5 Cities that Ruled the World by Douglas Wilson
When I saw this book, I knew I wanted to read it. My instincts were right; this was a great book. Douglas Wilson takes a look at five cities (Jerusalem, Athens, Rome, London, and New York City) and explains how their histories build on each other, overlap and affect each other, and intersect with the growth of God’s kingdom on earth. One of the best things that Wilson does is talk a little about the legacy each city leaves and that these legacies have liberty in common. Jerusalem’s legacy is primarily spiritual, ultimately allowing for spiritual liberty through the death and resurrection of Jesus at Jerusalem. Athens’ legacy is primarily in the areas of reason and democracy. Many of our current democratic principles originated in Athens, although they looked very differently there. The pursuit of reason is a noble one that has largely continued in the Christian west. The primary legacy handed down by Rome is justice under the law. The existence of the empire provided a stability under which justice could be administered. It was a rough justice, but it was recognizable as justice. The legacy of London is one of literary freedom. Some of the greatest literature ever produced has historically come from London, including Tyndale’s Bible and the King James Version Bible. New York’s legacy is one that is still being determined, but by all accounts must include economic or financial liberty.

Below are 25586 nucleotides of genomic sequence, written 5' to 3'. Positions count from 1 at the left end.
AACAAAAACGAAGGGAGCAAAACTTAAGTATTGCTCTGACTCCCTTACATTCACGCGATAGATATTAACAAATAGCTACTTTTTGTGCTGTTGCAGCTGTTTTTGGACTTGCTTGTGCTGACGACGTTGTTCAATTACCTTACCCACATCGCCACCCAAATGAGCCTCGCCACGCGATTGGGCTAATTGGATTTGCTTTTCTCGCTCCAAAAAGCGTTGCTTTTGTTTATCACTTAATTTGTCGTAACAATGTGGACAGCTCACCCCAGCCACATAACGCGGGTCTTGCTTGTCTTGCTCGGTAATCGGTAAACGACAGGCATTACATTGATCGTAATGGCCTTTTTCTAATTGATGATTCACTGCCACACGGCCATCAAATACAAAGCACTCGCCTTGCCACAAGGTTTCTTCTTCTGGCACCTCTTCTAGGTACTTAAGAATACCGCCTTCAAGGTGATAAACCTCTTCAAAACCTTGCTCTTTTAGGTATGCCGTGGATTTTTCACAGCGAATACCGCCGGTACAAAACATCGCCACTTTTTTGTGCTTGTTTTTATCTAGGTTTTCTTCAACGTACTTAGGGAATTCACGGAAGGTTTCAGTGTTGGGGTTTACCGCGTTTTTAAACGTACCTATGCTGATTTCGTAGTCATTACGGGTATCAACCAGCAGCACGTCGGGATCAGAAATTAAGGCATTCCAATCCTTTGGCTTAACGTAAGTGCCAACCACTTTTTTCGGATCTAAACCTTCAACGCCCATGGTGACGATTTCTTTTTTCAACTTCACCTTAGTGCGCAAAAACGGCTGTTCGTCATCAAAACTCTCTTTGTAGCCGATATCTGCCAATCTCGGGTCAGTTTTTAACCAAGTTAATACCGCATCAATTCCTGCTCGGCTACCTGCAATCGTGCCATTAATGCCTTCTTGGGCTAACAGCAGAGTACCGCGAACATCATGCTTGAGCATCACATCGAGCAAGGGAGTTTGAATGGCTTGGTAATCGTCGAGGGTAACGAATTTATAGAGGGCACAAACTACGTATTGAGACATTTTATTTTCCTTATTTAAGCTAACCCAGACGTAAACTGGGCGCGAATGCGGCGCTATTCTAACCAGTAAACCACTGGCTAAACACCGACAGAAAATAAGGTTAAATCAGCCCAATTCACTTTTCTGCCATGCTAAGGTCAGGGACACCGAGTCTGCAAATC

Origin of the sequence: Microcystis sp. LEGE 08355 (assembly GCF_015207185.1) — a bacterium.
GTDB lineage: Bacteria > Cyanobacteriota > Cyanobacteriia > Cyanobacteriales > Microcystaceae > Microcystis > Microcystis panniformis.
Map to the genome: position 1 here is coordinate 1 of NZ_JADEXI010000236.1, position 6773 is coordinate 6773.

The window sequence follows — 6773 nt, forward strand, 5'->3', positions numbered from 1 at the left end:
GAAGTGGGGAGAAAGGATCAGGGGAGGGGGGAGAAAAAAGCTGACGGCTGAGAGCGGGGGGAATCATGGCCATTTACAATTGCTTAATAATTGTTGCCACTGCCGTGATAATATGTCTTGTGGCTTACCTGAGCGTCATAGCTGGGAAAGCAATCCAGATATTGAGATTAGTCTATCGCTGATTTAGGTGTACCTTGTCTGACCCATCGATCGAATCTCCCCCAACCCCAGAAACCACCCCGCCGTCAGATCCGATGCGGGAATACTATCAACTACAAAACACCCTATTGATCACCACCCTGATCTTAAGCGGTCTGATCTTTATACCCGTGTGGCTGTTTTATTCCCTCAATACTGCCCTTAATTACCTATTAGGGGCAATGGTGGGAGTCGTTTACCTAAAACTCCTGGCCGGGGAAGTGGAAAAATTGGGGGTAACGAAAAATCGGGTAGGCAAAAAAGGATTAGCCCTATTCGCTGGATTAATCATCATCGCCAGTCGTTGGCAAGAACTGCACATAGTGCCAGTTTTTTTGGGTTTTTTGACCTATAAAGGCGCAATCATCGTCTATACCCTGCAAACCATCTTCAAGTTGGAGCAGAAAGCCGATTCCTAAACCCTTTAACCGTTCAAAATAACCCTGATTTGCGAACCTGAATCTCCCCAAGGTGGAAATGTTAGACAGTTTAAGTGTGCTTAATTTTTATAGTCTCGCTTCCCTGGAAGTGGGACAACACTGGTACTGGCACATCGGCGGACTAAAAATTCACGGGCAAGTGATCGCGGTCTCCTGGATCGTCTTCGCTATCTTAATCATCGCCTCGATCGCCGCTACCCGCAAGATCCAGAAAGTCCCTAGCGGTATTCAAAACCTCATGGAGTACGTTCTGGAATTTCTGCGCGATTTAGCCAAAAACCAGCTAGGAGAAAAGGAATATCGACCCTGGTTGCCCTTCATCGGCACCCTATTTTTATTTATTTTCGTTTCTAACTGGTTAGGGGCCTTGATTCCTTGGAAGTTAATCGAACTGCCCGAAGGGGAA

5 Cities that Ruled the World is a great overview of the histories of these cities. It is easy to read and full of great stories. If you are a preacher, teacher, or other public speaker, there are a number of things that would make great illustrations. I whole-heartedly recommend this book. I already have some friends that want to borrow and read it. After that, it will hold a continued place on my shelf.